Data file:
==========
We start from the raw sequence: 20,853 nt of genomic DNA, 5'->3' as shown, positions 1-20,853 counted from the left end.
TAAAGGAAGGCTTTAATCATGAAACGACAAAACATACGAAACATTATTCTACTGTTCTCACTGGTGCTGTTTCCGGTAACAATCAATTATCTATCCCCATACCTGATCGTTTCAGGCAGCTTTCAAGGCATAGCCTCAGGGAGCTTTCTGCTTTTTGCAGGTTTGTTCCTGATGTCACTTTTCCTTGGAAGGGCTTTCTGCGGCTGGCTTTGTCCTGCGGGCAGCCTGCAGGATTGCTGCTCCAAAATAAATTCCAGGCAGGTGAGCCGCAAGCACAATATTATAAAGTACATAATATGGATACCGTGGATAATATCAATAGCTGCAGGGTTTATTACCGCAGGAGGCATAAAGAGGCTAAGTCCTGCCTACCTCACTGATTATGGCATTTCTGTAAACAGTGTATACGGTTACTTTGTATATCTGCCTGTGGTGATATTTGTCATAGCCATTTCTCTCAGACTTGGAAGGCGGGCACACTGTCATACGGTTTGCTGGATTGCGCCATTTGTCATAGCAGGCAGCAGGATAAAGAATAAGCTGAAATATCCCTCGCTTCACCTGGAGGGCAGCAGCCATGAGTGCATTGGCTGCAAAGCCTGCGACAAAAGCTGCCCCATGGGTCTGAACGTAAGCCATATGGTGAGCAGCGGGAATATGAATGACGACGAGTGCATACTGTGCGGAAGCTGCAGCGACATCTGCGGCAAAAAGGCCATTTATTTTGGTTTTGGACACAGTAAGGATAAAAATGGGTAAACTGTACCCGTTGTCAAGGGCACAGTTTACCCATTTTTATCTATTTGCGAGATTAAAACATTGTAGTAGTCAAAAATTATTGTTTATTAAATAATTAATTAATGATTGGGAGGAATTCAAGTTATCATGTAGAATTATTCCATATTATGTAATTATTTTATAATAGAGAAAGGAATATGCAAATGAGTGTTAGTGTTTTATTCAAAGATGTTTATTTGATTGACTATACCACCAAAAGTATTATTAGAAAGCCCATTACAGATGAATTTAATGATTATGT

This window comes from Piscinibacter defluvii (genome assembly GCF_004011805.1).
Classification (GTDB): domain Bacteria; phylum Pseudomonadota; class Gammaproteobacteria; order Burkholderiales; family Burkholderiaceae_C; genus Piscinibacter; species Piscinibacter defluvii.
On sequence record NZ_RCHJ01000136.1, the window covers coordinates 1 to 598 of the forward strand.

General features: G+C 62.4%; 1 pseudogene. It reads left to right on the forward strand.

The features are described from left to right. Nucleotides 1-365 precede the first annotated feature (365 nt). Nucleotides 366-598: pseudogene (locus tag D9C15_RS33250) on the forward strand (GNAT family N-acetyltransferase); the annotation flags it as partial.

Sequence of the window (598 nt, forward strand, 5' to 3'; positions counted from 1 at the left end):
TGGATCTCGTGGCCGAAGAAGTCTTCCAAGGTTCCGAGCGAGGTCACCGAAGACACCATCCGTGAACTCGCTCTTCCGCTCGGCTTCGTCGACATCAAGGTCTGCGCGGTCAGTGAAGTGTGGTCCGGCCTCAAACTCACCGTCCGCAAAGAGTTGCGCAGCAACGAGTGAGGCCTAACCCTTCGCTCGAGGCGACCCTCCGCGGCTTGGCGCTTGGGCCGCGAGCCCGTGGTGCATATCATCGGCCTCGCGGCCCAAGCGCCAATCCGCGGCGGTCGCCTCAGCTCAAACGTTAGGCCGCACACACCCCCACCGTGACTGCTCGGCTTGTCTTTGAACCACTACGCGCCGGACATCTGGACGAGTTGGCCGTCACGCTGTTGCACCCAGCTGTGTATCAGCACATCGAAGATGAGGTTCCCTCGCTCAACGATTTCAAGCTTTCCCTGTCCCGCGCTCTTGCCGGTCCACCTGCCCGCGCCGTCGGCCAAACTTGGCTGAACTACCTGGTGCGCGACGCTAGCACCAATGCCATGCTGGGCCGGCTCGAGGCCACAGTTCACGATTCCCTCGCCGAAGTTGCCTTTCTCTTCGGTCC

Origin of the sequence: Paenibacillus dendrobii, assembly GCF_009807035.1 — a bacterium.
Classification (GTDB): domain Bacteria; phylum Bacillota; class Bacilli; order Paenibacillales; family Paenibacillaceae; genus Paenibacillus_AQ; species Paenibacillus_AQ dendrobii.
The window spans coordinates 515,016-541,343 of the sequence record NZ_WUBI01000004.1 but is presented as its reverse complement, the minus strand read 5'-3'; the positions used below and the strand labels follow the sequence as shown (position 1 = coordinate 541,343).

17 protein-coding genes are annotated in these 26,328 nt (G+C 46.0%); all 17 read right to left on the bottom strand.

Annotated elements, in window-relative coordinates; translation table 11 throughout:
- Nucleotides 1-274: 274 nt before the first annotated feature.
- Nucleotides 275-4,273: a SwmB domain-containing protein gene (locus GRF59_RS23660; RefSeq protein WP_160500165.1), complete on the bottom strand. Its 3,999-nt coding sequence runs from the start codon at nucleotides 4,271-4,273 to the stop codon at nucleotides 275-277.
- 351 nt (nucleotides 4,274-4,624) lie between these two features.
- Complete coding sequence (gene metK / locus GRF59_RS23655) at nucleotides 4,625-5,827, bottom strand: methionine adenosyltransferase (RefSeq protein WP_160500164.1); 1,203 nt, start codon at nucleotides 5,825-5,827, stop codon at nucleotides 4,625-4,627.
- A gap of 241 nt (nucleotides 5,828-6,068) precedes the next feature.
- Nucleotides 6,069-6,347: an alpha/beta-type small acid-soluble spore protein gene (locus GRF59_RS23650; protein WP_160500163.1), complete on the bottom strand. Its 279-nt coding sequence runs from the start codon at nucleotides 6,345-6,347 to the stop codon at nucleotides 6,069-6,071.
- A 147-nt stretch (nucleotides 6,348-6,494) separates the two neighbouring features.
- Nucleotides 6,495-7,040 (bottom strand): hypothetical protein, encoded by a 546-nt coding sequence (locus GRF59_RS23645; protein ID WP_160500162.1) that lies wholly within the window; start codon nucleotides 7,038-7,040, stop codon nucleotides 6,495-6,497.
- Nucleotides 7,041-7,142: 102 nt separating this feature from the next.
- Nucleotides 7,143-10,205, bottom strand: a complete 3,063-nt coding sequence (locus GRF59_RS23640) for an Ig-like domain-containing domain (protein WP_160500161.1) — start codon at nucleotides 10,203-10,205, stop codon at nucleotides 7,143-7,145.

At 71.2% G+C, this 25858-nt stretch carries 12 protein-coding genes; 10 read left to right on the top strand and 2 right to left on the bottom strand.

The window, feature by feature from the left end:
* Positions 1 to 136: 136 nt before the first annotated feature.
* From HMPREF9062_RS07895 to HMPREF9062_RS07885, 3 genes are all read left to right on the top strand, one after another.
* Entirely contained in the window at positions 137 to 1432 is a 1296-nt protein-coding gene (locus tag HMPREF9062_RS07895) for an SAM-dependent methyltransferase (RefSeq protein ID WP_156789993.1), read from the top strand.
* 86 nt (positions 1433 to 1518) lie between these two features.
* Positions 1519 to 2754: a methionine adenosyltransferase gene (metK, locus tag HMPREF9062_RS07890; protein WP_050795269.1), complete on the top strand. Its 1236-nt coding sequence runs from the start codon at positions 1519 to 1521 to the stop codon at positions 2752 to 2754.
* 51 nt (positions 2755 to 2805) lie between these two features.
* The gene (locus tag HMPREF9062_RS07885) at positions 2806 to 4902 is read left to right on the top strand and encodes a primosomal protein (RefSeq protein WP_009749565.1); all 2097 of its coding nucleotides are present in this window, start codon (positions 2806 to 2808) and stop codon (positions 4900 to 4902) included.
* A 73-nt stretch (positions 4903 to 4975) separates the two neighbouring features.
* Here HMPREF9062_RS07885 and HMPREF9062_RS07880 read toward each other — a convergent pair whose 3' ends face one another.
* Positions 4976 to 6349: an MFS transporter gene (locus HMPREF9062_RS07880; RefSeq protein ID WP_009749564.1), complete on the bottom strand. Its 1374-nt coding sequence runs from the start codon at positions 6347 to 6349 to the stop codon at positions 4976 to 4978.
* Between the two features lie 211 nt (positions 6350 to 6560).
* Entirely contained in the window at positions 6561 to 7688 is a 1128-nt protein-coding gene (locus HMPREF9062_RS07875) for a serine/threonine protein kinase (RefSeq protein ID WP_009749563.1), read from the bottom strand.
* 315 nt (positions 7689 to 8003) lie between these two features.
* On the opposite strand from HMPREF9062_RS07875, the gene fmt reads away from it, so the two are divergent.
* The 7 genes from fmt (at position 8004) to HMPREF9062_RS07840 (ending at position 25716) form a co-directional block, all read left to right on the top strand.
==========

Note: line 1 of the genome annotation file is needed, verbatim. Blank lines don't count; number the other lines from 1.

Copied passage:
We start from the raw sequence: 20,853 nt of genomic DNA, 5'->3' as shown, positions 1-20,853 counted from the left end.